Getting ready for Holy Week, I’m struck, as always, by how jarring the Palm Sunday liturgy is. One minute we’re all shouting “hosanna, hosanna!” (Greek for ‘save us’) and then the next thing we know, we’re shouting ‘Crucify him.’ It’s emotionally wrenching; hope and expectation give way to fury and fear. No settling in, no probing depths. Our liturgy moves us from place to place, scarcely able to take a breath.
Why not split them up and leave space for the wideness of human experience? The crucifixion happened days after Jesus was first welcomed into Jerusalem with branches and celebration, but Palm Sunday moves you faster than you can feel. The excitement of the crowd! The awkwardness of a procession! The intrigue of a trial, the panic and violence of a mob. Then, death and a terrible silence.
There’s always an artificiality in liturgical life. I don’t mean that it’s false, but just that the deep truths of human experience don’t always slot neatly into whatever happens to be going on in the church year. People die tragic deaths on Christmas while we celebrate God’s incarnation in human flesh. Even as we lament our sin and mourn, babies still get born during Lent. The despair or joy we feel in our own lives doesn’t change because it’s the ‘wrong’ season. But Palm Sunday is something different—its breakneck speed leaves little room for our understanding to unfold. It’s all movement; no time to feel our way forward.
Know what else doesn’t leave any space for taking a minute to settle in and feel a feeling?
As a parent of a 9 and 12 year old, one minute I’m in the most ecstatic flow of meaningful conversation. We might be talking about bullying, or what we’ll have for dinner, or the life cycle of a fruit fly. But the next minute, it’s like a car crash. No one is quite sure what happened, but we definitely need some first responders over here to make sure that nobody loses a limb. Their worlds move so quickly and the stakes are so high, they can’t catch up. When my children were younger, the wild emotional swinging was also my own – one minute amazed by beauty, mystery, and holiness, the next bored out of my mind and thinking I’d sell a kidney for a nap.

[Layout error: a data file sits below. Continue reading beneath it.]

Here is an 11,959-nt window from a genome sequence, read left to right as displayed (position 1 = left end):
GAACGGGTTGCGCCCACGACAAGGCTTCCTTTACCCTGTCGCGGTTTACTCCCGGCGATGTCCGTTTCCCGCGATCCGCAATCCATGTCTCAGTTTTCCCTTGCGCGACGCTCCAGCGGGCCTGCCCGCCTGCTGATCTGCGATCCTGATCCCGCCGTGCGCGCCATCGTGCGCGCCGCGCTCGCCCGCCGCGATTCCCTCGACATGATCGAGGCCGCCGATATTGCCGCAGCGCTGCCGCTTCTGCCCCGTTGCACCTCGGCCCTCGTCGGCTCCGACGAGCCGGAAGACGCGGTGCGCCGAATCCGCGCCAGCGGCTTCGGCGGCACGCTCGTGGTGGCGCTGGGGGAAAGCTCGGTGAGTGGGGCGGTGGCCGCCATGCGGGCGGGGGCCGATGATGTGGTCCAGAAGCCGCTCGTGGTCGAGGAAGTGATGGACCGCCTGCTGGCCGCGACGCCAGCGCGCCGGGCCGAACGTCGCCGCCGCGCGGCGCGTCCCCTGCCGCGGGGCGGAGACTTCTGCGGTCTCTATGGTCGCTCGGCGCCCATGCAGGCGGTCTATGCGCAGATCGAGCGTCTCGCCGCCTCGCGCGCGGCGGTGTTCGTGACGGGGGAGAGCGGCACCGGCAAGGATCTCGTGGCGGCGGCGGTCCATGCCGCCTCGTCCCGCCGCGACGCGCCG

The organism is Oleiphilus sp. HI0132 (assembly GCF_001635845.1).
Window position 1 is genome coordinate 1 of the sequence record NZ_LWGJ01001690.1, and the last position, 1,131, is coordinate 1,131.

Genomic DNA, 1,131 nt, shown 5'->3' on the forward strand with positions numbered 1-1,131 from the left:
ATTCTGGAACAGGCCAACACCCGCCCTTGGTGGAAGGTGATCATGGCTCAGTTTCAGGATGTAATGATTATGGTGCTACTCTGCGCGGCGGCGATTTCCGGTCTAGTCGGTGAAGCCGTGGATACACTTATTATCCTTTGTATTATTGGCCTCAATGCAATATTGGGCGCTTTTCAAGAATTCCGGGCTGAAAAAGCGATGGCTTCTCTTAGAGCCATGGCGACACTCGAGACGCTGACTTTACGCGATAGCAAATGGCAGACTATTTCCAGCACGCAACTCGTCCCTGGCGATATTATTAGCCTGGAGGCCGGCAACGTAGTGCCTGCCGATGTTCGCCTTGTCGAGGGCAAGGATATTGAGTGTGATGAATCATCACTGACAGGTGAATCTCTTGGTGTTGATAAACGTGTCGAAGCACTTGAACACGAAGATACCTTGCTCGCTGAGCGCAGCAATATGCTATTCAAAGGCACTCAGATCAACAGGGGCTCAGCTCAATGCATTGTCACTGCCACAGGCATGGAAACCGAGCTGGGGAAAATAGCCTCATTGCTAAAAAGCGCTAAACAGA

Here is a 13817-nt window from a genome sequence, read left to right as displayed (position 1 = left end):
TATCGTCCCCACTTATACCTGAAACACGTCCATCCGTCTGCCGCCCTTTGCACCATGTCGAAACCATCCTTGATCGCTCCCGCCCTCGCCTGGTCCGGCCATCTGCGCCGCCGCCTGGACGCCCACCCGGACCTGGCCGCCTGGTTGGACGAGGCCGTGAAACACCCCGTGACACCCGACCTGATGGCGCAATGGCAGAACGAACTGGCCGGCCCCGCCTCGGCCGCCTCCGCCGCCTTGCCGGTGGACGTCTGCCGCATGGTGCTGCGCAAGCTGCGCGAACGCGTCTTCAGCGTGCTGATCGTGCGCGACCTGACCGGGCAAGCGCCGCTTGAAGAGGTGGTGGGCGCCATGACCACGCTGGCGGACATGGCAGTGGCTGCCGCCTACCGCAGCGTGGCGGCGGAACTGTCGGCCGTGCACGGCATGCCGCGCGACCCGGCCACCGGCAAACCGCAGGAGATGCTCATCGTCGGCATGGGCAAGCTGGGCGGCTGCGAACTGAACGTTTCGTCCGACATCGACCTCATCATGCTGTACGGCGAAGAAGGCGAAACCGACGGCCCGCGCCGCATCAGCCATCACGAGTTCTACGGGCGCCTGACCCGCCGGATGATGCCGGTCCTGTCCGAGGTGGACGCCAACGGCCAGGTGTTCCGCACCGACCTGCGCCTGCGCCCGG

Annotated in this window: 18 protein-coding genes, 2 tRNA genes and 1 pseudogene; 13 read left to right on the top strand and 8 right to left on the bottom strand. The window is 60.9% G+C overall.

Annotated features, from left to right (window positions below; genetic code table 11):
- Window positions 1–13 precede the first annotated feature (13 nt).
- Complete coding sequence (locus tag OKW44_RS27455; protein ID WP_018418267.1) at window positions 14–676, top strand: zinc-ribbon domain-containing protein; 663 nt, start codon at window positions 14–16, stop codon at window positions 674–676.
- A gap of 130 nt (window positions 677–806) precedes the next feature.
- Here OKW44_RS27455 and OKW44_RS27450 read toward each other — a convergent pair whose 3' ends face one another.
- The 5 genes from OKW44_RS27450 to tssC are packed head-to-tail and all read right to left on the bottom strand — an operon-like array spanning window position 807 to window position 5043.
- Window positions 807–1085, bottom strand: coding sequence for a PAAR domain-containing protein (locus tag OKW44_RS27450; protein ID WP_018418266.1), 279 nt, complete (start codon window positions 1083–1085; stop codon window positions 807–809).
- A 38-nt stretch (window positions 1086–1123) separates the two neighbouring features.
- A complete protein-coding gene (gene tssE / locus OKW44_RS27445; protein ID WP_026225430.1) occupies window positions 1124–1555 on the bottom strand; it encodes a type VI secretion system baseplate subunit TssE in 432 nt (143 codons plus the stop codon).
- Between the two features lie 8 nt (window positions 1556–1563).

This is where Palm Sunday is so helpful. Palm Sunday is a template for the glory of the whole gory mess; we are delighted and despondent, guilty and forgiven. We don’t have to have it all mapped out and analyzed. This strange day of liturgy gives us a chance to see the flashes transcendence in all of it. Nobody at church on Palm Sunday has any illusion that either we as individuals or humanity as a whole have anything figured out. It’s piecemeal, making meaning from moment to moment, seeing where it connects. The only gift we have to bring on Palm Sunday is our attentiveness, and that is true of life itself, particularly life with children. We try to bulldoze our emotions into submission, looking for linearity when there is no such thing. With our lives, like with the wild liturgy of this week, we are embarking on a journey that only God can hold.
We, in turn, need to let God hold us.